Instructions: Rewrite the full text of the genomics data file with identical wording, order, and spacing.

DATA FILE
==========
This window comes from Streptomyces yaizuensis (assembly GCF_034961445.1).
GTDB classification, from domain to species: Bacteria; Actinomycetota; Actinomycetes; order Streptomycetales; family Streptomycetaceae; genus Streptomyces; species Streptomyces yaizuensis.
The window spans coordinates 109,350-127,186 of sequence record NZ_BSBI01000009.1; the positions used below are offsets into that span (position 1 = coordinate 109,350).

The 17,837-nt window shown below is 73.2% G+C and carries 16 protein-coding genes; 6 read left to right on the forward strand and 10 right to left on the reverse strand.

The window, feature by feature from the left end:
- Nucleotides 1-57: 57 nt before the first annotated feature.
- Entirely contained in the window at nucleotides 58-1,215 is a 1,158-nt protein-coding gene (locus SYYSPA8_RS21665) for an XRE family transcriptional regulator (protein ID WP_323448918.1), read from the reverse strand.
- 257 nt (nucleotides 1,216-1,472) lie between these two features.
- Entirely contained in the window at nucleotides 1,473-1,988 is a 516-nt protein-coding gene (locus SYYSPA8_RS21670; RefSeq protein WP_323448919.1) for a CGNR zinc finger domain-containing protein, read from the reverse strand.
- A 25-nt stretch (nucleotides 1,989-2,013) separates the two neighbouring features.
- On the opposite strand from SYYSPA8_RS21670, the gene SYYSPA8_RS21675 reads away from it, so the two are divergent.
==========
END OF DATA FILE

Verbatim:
This window comes from Streptomyces yaizuensis (assembly GCF_034961445.1).
GTDB classification, from domain to species: Bacteria; Actinomycetota; Actinomycetes; order Streptomycetales; family Streptomycetaceae; genus Streptomyces; species Streptomyces yaizuensis.
The window spans coordinates 109,350-127,186 of sequence record NZ_BSBI01000009.1; the positions used below are offsets into that span (position 1 = coordinate 109,350).

The 17,837-nt window shown below is 73.2% G+C and carries 16 protein-coding genes; 6 read left to right on the forward strand and 10 right to left on the reverse strand.

The window, feature by feature from the left end:
- Nucleotides 1-57: 57 nt before the first annotated feature.
- Entirely contained in the window at nucleotides 58-1,215 is a 1,158-nt protein-coding gene (locus SYYSPA8_RS21665) for an XRE family transcriptional regulator (protein ID WP_323448918.1), read from the reverse strand.
- 257 nt (nucleotides 1,216-1,472) lie between these two features.
- Entirely contained in the window at nucleotides 1,473-1,988 is a 516-nt protein-coding gene (locus SYYSPA8_RS21670; RefSeq protein WP_323448919.1) for a CGNR zinc finger domain-containing protein, read from the reverse strand.
- A 25-nt stretch (nucleotides 1,989-2,013) separates the two neighbouring features.
- On the opposite strand from SYYSPA8_RS21670, the gene SYYSPA8_RS21675 reads away from it, so the two are divergent.